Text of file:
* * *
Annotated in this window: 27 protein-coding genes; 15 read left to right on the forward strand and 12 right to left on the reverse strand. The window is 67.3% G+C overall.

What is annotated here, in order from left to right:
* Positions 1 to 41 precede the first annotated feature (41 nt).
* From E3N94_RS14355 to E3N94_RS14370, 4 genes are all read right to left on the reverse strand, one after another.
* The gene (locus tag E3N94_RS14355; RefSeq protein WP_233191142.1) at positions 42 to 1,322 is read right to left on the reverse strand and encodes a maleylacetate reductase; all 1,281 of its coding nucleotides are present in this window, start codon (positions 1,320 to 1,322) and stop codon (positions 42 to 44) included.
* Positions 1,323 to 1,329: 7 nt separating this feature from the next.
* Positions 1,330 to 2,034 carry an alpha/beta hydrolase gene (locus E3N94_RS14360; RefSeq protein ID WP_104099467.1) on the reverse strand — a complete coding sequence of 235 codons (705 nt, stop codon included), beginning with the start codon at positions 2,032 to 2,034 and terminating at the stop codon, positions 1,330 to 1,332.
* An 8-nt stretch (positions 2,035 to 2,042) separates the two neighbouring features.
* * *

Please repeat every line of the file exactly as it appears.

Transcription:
Annotated in this window: 27 protein-coding genes; 15 read left to right on the forward strand and 12 right to left on the reverse strand. The window is 67.3% G+C overall.

What is annotated here, in order from left to right:
* Positions 1 to 41 precede the first annotated feature (41 nt).
* From E3N94_RS14355 to E3N94_RS14370, 4 genes are all read right to left on the reverse strand, one after another.
* The gene (locus tag E3N94_RS14355; RefSeq protein WP_233191142.1) at positions 42 to 1,322 is read right to left on the reverse strand and encodes a maleylacetate reductase; all 1,281 of its coding nucleotides are present in this window, start codon (positions 1,320 to 1,322) and stop codon (positions 42 to 44) included.
* Positions 1,323 to 1,329: 7 nt separating this feature from the next.
* Positions 1,330 to 2,034 carry an alpha/beta hydrolase gene (locus E3N94_RS14360; RefSeq protein ID WP_104099467.1) on the reverse strand — a complete coding sequence of 235 codons (705 nt, stop codon included), beginning with the start codon at positions 2,032 to 2,034 and terminating at the stop codon, positions 1,330 to 1,332.
* An 8-nt stretch (positions 2,035 to 2,042) separates the two neighbouring features.